Four Responders Reflect on Frick’s Downtown Music Mart

Four Responders Reflect on Frick’s Downtown Music Mart

 My recent Music Mart article brought response from four people, Robert Bowman, James Edens and two people identified only as Mr. A and Mr. B. 

Mr. A stated, “Henry Frick was a perfectionist, an intelligent merchant and a skilled craftsman who demanded nothing less from his employees. Nevertheless, he was a compassionate gentleman whose place of business reflected his noble character.  Area piano teachers and bandleaders knew where to go for all their music-related needs: the Music Mart.”

Robert Bowman, who worked there from fall 1963 until spring 1966, remembered the close-knit couple “coming back from lunch, hand-in-hand, like high school sweethearts, usually bringing with them a new idea for the business.”

“Since it was the Music Mart on which band members from most local schools relied for upkeep of their instruments, Henry and Gary Phillips were kept steadily busy as repairmen six days per week.

“As a courier, I spent many hours out of the store, getting defective instruments to the post office for safe shipment to the appropriate factory, chauffeuring the youngest Frick daughter on designated Saturdays, getting Frick's car washed and picking up the family's dry cleaning.”

In my first article, I noted Henry’s unique dry humor. Robert supplied another example: “I was also responsible for dusting instruments and displays. One day, Mr. Frick approached me and said ‘Are you saving this dust for any reason?’

“Gene Young traveled throughout northeast Tennessee and southwest Virginia to elementary, junior high and senior high schools, collecting defective instruments and delivering restored ones. 

Bowman's successor and former neighbor, James Edens, made this comment: “You could set your watch by Gene's arrival. When that van pulled in, it was about time to lock up and go home.”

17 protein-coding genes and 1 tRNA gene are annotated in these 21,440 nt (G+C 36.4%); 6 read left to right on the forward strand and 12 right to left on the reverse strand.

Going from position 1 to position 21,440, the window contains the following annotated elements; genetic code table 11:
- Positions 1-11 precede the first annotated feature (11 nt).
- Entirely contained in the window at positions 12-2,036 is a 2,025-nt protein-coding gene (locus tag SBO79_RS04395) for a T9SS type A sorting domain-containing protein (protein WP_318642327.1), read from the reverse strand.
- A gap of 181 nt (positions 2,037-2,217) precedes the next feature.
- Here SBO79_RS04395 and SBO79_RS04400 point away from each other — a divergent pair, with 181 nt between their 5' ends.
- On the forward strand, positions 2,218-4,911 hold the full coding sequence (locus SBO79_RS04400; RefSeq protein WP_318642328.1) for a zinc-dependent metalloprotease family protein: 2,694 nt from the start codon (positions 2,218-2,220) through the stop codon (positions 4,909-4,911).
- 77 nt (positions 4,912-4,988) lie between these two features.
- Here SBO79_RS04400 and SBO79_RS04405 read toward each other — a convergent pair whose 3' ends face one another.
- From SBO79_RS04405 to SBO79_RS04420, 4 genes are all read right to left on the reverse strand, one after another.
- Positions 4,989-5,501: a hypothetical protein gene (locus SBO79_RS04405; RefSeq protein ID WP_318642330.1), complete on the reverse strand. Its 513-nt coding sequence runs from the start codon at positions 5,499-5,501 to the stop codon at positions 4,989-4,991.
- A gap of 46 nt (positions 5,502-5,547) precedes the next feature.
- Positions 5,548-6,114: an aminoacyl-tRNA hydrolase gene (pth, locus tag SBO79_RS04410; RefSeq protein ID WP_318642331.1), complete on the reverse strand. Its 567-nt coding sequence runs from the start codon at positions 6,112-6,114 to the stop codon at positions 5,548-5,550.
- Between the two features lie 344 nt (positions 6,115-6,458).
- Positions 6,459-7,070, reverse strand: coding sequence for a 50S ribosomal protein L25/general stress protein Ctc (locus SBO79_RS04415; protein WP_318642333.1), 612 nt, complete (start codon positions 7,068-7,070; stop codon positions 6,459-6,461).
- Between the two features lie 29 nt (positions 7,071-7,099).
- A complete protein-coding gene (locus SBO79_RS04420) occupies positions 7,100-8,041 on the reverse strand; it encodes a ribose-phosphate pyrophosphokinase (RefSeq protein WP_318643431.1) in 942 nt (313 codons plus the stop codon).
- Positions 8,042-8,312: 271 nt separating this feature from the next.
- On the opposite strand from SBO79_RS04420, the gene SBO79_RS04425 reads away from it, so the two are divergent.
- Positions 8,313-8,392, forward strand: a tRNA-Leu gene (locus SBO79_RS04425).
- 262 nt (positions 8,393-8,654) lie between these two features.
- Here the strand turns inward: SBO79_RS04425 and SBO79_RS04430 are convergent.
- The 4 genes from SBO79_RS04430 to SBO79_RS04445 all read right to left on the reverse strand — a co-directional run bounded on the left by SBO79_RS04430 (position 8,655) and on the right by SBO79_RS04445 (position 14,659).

“Toward closing time each day,” recalled Robert, “every staffer was assigned to put vinyl records back into their proper sleeves after listeners usually left the discs in disarray. The store had private audition booths equipped with headsets that were liberally used by many junior high, senior high and college students.

An anonymous former hired hand, Mr. B, recalls the entire staff taking inventory annually on January 1: “The unpleasantness of this unwelcome ritual quickly subsided when Mr. Frick treated us mentally tired laborers to a delectable meal at the Dixie Drive-In Restaurant. The only negative element of these dining experiences was our boss man's insistence on celebrating the new year by every one eating black-eyed peas. I nearly choked.”

“Perhaps Mr. Frick's tolerance toward all youth,” said Bowman, “including those happy-go-lucky ones who often ‘parked’ in the sound booths for extended time spans, can be attributed to his hope that some of the hearers would become players, transforming mayhem to melody. From the wise man's perspective, negative behavior of these non-buyers, whose loud conversations distracted customers, might be eventually channeled into desirable activity, such as mastering a horn or a keyboard.”

Robert concluded with picturesque words: “A stroll down South Roan Street today yields no vestige of the little Music Mart. Yet, in the mind's eye, one can imagine the enterprising Henry puffing on his pipe, each smoke ring signaling an innovation for his beloved store while his soul-mate flashes a sweet smile of concurrence.”